Now, the same kinds of problems we encounter within our intimate relationships, we can also see in the ways different groups deal with one another. Especially between different elements of a loosely related community, things can get even more complex—like, say, between heterosexual(ish) married polyamorous tantrikas and radical non-monogamous queers.
To illustrate one of the ways this seems to play out, I’ll refer to a discussion* I had online with someone just over a year ago. Her name is Janet Kira Lessin. She and her husband live in Maui and they run the School of Tantra and the World Polyamory Association. They speak at poly and tantric conferences all over the world. Janet frequently posts essays she writes about tantric connections and polyamory on various lists, including the Poly Canada list, of which I’m a member.
(*I should clarify that it was more like she posted an essay and I responded to it. The discussion ended there and I have no idea if she even read what I wrote. Oh well.)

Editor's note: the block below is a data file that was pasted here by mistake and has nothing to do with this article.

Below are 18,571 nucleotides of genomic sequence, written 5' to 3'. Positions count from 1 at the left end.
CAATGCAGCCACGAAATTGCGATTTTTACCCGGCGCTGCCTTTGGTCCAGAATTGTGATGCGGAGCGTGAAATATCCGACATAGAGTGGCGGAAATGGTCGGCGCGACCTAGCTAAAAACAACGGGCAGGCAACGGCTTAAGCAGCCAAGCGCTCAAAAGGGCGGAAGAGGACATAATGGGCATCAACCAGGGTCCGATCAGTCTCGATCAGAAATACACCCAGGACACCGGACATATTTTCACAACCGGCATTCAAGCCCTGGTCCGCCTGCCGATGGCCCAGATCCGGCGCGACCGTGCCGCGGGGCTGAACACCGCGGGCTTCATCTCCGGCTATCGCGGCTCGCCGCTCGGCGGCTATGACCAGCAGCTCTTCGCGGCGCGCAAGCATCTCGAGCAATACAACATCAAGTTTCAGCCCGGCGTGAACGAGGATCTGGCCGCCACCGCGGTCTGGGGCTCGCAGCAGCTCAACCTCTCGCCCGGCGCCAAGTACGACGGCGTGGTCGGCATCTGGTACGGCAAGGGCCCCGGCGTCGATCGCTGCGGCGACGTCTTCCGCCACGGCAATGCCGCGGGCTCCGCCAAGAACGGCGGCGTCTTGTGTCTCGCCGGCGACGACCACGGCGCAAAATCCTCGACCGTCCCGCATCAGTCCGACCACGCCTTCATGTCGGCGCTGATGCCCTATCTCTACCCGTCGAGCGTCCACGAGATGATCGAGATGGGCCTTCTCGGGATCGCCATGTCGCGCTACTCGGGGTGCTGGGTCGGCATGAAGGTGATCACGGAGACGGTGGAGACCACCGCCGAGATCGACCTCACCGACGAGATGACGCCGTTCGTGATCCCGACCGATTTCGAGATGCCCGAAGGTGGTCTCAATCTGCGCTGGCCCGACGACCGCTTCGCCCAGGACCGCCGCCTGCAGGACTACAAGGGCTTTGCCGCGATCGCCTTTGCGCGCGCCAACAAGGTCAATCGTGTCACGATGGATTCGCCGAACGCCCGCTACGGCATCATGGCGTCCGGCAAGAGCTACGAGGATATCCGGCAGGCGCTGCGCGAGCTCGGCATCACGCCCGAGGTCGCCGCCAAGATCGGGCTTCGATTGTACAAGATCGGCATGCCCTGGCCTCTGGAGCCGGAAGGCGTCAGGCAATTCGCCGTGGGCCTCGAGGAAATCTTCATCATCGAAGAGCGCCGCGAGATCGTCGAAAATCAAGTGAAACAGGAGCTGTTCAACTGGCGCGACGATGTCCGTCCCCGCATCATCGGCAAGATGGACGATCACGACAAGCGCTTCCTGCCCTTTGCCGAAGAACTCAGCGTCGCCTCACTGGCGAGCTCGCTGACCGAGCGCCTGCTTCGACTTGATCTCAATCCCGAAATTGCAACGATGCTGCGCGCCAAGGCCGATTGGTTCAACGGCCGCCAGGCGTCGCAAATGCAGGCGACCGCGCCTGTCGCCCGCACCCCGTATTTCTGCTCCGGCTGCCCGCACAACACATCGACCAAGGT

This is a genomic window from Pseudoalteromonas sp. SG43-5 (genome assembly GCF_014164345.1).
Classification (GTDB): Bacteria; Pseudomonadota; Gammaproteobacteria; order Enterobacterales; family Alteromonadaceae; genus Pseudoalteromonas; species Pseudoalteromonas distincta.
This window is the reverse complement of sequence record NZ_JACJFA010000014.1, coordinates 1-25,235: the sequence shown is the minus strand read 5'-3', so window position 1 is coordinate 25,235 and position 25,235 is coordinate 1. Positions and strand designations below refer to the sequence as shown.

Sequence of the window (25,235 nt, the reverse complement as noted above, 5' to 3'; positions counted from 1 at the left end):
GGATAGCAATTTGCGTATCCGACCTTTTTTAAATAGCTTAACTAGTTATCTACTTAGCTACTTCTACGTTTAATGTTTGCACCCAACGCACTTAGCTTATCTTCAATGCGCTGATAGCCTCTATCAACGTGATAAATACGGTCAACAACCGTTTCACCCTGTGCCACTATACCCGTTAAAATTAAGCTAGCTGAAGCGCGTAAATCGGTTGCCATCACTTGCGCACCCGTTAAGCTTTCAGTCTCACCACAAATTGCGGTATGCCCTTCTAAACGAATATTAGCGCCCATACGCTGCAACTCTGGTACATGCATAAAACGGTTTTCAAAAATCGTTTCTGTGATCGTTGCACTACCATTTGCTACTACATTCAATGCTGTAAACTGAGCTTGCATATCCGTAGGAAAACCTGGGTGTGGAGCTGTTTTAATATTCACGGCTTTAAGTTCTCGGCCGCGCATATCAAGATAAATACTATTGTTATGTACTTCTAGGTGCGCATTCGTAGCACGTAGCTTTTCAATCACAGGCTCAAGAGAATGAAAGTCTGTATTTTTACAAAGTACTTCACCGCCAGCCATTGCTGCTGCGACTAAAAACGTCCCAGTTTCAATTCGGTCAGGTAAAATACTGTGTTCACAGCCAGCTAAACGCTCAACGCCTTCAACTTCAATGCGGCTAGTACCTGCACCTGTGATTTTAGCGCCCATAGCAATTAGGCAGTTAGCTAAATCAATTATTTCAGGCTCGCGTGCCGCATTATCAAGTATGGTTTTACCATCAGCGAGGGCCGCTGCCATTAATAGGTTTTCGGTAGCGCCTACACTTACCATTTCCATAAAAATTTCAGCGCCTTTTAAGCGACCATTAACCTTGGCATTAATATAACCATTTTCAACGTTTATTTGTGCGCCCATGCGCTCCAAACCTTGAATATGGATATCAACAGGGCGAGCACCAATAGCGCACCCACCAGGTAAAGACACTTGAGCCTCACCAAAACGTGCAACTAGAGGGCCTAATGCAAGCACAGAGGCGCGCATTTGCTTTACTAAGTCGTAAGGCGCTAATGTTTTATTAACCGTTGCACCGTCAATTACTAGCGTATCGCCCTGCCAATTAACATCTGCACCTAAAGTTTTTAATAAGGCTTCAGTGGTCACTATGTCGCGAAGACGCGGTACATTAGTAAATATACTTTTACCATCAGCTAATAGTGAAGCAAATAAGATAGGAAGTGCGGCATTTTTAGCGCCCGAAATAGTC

Before I launch into this, I should mention that I’m very interested in tantra. In fact in the last couple of years I’ve found myself increasingly drawn to the principles and practices of tantric sex, because something has to be able to explain the kind of intense spiritual and physical energy that I’ve experienced in my sexual and BDSM play. So I’ve been reading and taking workshops—Barbara Carellas in particular has a wonderful take on the topic, with her recent book Urban Tantra.
I should also say that I’m not out to get Janet in particular. I am, however, going to play our discussion out as a perfect example of the sorts of problems we run into when people (and communities of people) like Janet encounter people (and communities of people) like me. Janet simply did an excellent job of putting into words the precise things I’ve observed at various conferences and discussions, and sometimes just in the flavour of things in certain poly environments, so I’d like to thank her for helping me figure out where these intra-community differences lie.
Now, Janet lays out a number of ideas that I can totally stand behind. In her list, “The Benefits of Being in the Polyamorous Lifestyle,” she mentions things like the following: